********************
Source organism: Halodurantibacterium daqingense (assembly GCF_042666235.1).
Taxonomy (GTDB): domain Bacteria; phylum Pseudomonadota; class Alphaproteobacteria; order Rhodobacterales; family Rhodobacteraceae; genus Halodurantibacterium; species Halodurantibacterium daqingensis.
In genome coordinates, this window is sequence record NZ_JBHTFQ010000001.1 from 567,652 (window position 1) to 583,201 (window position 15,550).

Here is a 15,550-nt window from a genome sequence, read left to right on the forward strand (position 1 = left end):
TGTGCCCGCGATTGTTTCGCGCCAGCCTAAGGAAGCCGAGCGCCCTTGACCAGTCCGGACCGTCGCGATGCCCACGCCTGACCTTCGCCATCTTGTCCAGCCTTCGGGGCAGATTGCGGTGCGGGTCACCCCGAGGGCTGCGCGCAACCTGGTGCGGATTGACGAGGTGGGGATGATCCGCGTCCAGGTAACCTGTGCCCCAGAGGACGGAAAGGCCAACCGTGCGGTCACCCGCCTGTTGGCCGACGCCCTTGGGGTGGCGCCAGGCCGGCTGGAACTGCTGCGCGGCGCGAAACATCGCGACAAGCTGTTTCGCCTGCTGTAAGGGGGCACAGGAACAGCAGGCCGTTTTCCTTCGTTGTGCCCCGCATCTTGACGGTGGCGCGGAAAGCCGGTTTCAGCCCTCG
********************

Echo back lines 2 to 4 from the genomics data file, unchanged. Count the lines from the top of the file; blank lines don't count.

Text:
Taxonomy (GTDB): domain Bacteria; phylum Pseudomonadota; class Alphaproteobacteria; order Rhodobacterales; family Rhodobacteraceae; genus Halodurantibacterium; species Halodurantibacterium daqingensis.
In genome coordinates, this window is sequence record NZ_JBHTFQ010000001.1 from 567,652 (window position 1) to 583,201 (window position 15,550).

Here is a 15,550-nt window from a genome sequence, read left to right on the forward strand (position 1 = left end):